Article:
Devorah: When my daughters are home for Yom Kippur, pregnant or with a baby, and they say something like, “Oh, I didn’t really get to daven!” I tell them, “You have a baby! That is way more powerful to me than any davening you could do. That is your davening. You’re pregnant with the child, you’re bringing one into this world, you’re raising a child. To me, that’s the most powerful prayer. And when you can, you’ll go to shul and you’ll pray your heart out.”
Shoshi: There’s different things for different reasons, for different days, for different seasons—when a shul is more helpful or home is more helpful. And I’m grateful that I’m a woman and get to choose.
We have two people in this conversation who converted, who chose Judaism. Anna, can you talk about choosing an Orthodox conversion after having gone through a Reform conversion?
Anna: I had wanted to convert to Judaism for a long time and I was leaning toward a more liberal conversion. But around the time I was preparing for the beit din [panel of three rabbinic judges] and mikvah [ritual bath], I realized that I did want to be more traditionally observant. I did my conversion with a rabbi through the Chicago Rabbinical Council. And to make that jump, I had to live my life under a microscope for two years and then appear in front of three old men and have that ordeal. But it was very much worth it.
Maayan: When I was 13, I felt that something was spiritually off. I did a lot of journeying around spirituality and then found out that a great-grandmother of mine was rumored to be Jewish. And I thought, “Aha, maybe I haven’t been exploring the right places here. I need to look into Judaism more.” I started off in a Conservative place, but then eventually moved to Brooklyn and found an Orthodox rabbi and had an Orthodox conversion. And now I am what everyone else would call ultra-Orthodox.
You have spoken publicly about being a Jew of Color and described to me movingly in our pre-interview that you feel entirely part of your Orthodox community. But do you still get too many questions?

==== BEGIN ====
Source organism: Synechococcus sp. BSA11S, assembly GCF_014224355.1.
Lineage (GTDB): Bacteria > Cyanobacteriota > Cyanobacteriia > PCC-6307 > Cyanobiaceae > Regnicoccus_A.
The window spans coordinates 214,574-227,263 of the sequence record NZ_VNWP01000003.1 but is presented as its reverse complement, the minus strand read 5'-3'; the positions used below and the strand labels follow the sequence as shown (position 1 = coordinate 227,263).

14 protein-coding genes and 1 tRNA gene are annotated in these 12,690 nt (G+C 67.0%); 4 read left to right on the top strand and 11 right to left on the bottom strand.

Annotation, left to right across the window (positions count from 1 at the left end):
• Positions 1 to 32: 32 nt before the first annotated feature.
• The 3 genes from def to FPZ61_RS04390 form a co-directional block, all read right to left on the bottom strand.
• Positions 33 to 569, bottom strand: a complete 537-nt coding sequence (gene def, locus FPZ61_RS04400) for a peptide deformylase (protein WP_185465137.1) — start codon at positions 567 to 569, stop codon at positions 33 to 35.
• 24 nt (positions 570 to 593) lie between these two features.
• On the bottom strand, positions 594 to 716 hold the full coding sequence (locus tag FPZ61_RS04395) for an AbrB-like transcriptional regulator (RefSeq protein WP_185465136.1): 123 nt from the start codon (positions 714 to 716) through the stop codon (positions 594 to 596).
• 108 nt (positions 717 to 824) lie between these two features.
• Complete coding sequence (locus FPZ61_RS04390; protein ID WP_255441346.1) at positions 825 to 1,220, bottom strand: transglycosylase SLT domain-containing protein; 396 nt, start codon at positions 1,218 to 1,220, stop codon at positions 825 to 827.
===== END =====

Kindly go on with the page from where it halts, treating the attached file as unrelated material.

Maayan: Before being married, walking into a synagogue or a Jewish communal space with cornrows or braids, I’d get a lot of questions: “Why are you here? What’s going on?” And a lot of mixed reactions. Some extreme in the negative and some extreme in the positive. But then, getting to know different people, I’ve built a really beautiful community here. And also, becoming a married woman, it was an automatic signal to everyone that, OK, she’s wearing the sheitl. She’s one of us. She’s following our customs. Also, I’d been there for a while. Going to new shuls was harder. Like when my husband and I first got married and he’d visit different synagogues, he would ask, “Do you want to go to this one?” and I’d say, “I’m not quite sure because I don’t know what kind of questioning I’m going to get when I get to the women’s section.” It’s always really uncomfortable for me. My husband is Israeli, and he’s more traditionally Jewish-looking. So he would scout out the women’s section for me, talk to the rebbetzin, and find out what’s going on. And he’d tell me, “There’s a good women’s section there. I talked to the rebbetzin; she’s waiting to welcome you to shul.” It’s just been beautiful ever since. And he’s been so supportive of trying to help me to feel included.